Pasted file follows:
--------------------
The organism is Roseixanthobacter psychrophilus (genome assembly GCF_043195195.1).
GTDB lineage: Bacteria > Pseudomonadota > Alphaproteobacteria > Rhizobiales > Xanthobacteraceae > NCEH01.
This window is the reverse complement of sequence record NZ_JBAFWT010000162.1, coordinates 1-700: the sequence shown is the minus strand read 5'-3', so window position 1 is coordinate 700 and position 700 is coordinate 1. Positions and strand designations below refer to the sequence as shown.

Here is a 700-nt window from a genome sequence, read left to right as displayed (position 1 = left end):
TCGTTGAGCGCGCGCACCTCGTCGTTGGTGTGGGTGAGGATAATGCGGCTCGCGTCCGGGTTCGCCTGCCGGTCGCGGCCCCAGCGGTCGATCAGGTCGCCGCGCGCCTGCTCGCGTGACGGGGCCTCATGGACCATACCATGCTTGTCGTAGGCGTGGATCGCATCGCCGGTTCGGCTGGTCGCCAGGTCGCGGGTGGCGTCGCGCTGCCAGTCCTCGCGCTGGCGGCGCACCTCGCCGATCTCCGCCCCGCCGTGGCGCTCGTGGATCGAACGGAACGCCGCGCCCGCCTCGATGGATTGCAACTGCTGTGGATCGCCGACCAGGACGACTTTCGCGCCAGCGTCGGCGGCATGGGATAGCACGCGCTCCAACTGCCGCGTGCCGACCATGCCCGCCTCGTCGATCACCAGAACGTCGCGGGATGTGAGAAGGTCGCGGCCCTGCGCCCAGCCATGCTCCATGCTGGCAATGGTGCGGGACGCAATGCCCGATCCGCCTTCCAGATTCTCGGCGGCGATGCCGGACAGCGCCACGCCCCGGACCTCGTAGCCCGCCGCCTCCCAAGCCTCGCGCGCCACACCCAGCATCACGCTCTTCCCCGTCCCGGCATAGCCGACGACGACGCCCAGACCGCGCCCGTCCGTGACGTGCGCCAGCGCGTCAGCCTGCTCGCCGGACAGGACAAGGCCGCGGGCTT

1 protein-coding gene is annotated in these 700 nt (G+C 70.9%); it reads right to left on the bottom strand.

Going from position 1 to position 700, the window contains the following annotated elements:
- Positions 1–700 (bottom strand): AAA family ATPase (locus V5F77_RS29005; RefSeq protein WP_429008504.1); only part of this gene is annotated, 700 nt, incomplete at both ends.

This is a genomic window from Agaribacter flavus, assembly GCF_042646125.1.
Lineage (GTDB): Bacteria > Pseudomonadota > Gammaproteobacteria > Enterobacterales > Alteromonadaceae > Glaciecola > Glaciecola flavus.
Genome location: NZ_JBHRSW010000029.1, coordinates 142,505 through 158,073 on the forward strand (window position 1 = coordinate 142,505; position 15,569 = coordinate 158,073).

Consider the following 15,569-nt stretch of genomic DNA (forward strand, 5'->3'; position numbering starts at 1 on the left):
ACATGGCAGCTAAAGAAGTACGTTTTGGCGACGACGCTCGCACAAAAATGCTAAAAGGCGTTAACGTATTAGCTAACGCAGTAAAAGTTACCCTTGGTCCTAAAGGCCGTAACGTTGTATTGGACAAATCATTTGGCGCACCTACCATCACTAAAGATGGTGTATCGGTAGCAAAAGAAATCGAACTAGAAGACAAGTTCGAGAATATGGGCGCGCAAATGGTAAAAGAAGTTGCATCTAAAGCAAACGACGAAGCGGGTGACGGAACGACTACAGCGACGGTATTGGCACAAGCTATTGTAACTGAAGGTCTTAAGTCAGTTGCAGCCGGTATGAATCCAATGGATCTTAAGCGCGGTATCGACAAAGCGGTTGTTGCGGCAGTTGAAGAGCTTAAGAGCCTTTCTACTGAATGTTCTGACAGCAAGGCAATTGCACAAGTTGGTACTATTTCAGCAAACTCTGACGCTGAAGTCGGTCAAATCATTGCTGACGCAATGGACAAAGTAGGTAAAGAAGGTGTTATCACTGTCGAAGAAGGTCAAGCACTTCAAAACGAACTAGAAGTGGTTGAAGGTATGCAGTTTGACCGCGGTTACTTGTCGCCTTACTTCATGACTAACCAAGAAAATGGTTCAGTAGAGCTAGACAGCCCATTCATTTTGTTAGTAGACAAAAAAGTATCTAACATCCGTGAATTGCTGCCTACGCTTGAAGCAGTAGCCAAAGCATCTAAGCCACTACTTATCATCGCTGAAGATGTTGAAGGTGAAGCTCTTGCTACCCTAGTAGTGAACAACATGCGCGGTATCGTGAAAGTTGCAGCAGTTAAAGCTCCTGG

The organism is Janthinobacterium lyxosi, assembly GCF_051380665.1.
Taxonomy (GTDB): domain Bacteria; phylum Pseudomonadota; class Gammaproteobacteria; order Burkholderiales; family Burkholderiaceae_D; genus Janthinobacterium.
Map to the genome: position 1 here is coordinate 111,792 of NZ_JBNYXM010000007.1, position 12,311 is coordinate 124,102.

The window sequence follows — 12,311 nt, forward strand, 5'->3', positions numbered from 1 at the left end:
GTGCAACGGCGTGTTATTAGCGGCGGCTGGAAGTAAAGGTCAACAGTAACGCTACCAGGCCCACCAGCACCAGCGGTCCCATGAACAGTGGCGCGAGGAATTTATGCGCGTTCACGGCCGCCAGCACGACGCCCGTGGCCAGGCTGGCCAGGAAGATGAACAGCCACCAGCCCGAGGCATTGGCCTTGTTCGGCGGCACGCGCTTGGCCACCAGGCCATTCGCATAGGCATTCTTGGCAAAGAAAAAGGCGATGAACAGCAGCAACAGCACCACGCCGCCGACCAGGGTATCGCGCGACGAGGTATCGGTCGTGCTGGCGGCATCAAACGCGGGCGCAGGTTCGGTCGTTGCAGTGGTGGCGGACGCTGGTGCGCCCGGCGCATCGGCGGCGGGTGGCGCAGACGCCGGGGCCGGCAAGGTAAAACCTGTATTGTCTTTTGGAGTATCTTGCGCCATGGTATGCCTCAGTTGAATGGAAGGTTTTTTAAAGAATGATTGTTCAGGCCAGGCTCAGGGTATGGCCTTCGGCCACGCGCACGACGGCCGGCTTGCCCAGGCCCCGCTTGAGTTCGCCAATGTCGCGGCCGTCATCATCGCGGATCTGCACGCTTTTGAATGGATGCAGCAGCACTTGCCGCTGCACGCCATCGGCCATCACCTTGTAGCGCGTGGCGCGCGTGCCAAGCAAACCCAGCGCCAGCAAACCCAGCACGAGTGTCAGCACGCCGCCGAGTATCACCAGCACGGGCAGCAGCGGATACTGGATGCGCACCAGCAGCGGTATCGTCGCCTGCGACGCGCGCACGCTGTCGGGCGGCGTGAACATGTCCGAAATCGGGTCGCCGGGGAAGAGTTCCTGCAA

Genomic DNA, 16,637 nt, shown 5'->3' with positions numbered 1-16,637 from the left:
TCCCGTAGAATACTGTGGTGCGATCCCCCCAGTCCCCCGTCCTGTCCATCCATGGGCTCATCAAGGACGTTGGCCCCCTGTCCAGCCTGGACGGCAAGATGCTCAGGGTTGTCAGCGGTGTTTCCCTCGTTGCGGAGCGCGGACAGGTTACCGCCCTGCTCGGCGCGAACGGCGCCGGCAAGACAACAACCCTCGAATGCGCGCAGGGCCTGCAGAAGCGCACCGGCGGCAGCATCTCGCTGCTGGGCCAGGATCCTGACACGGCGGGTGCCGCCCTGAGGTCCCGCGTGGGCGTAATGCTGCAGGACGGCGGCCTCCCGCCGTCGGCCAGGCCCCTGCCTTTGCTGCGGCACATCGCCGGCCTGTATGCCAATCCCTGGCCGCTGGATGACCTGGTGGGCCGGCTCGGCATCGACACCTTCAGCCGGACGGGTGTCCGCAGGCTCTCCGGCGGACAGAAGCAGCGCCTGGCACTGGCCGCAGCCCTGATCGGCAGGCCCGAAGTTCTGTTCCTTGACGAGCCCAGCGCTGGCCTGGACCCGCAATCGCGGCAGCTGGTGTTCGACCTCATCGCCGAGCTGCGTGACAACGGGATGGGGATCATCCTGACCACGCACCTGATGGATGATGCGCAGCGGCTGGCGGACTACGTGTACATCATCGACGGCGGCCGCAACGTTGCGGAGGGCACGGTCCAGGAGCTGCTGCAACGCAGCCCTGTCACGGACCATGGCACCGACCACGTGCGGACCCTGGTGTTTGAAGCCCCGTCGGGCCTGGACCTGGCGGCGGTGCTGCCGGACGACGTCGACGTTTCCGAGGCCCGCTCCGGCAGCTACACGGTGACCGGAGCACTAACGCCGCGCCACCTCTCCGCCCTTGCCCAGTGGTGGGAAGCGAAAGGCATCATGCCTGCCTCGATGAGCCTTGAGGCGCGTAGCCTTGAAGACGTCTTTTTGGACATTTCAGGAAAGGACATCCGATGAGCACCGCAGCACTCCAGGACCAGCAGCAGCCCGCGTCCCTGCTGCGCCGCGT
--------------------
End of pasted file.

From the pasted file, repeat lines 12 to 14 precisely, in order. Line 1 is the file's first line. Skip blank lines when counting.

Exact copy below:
Consider the following 15,569-nt stretch of genomic DNA (forward strand, 5'->3'; position numbering starts at 1 on the left):
ACATGGCAGCTAAAGAAGTACGTTTTGGCGACGACGCTCGCACAAAAATGCTAAAAGGCGTTAACGTATTAGCTAACGCAGTAAAAGTTACCCTTGGTCCTAAAGGCCGTAACGTTGTATTGGACAAATCATTTGGCGCACCTACCATCACTAAAGATGGTGTATCGGTAGCAAAAGAAATCGAACTAGAAGACAAGTTCGAGAATATGGGCGCGCAAATGGTAAAAGAAGTTGCATCTAAAGCAAACGACGAAGCGGGTGACGGAACGACTACAGCGACGGTATTGGCACAAGCTATTGTAACTGAAGGTCTTAAGTCAGTTGCAGCCGGTATGAATCCAATGGATCTTAAGCGCGGTATCGACAAAGCGGTTGTTGCGGCAGTTGAAGAGCTTAAGAGCCTTTCTACTGAATGTTCTGACAGCAAGGCAATTGCACAAGTTGGTACTATTTCAGCAAACTCTGACGCTGAAGTCGGTCAAATCATTGCTGACGCAATGGACAAAGTAGGTAAAGAAGGTGTTATCACTGTCGAAGAAGGTCAAGCACTTCAAAACGAACTAGAAGTGGTTGAAGGTATGCAGTTTGACCGCGGTTACTTGTCGCCTTACTTCATGACTAACCAAGAAAATGGTTCAGTAGAGCTAGACAGCCCATTCATTTTGTTAGTAGACAAAAAAGTATCTAACATCCGTGAATTGCTGCCTACGCTTGAAGCAGTAGCCAAAGCATCTAAGCCACTACTTATCATCGCTGAAGATGTTGAAGGTGAAGCTCTTGCTACCCTAGTAGTGAACAACATGCGCGGTATCGTGAAAGTTGCAGCAGTTAAAGCTCCTGG

The organism is Janthinobacterium lyxosi, assembly GCF_051380665.1.